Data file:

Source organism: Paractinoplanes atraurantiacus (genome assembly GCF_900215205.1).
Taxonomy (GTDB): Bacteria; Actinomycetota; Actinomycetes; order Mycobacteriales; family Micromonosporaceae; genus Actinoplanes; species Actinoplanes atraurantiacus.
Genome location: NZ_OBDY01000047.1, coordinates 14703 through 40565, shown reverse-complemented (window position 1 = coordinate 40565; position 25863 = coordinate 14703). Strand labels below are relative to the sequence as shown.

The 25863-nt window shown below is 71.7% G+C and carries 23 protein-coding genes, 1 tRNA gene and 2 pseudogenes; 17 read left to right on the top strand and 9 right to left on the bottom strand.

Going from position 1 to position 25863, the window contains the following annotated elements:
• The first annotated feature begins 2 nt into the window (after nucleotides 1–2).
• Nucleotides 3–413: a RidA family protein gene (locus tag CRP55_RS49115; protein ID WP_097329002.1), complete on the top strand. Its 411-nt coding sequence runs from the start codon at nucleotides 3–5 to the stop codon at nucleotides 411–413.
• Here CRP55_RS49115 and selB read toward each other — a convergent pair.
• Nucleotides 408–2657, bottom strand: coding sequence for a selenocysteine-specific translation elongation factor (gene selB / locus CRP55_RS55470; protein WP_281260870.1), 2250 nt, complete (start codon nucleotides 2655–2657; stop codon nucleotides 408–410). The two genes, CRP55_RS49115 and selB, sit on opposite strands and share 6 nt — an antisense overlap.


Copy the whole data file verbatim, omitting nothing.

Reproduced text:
Source organism: Paractinoplanes atraurantiacus (genome assembly GCF_900215205.1).
Taxonomy (GTDB): Bacteria; Actinomycetota; Actinomycetes; order Mycobacteriales; family Micromonosporaceae; genus Actinoplanes; species Actinoplanes atraurantiacus.
Genome location: NZ_OBDY01000047.1, coordinates 14703 through 40565, shown reverse-complemented (window position 1 = coordinate 40565; position 25863 = coordinate 14703). Strand labels below are relative to the sequence as shown.

The 25863-nt window shown below is 71.7% G+C and carries 23 protein-coding genes, 1 tRNA gene and 2 pseudogenes; 17 read left to right on the top strand and 9 right to left on the bottom strand.

Going from position 1 to position 25863, the window contains the following annotated elements:
• The first annotated feature begins 2 nt into the window (after nucleotides 1–2).
• Nucleotides 3–413: a RidA family protein gene (locus tag CRP55_RS49115; protein ID WP_097329002.1), complete on the top strand. Its 411-nt coding sequence runs from the start codon at nucleotides 3–5 to the stop codon at nucleotides 411–413.
• Here CRP55_RS49115 and selB read toward each other — a convergent pair.
• Nucleotides 408–2657, bottom strand: coding sequence for a selenocysteine-specific translation elongation factor (gene selB / locus CRP55_RS55470; protein WP_281260870.1), 2250 nt, complete (start codon nucleotides 2655–2657; stop codon nucleotides 408–410). The two genes, CRP55_RS49115 and selB, sit on opposite strands and share 6 nt — an antisense overlap.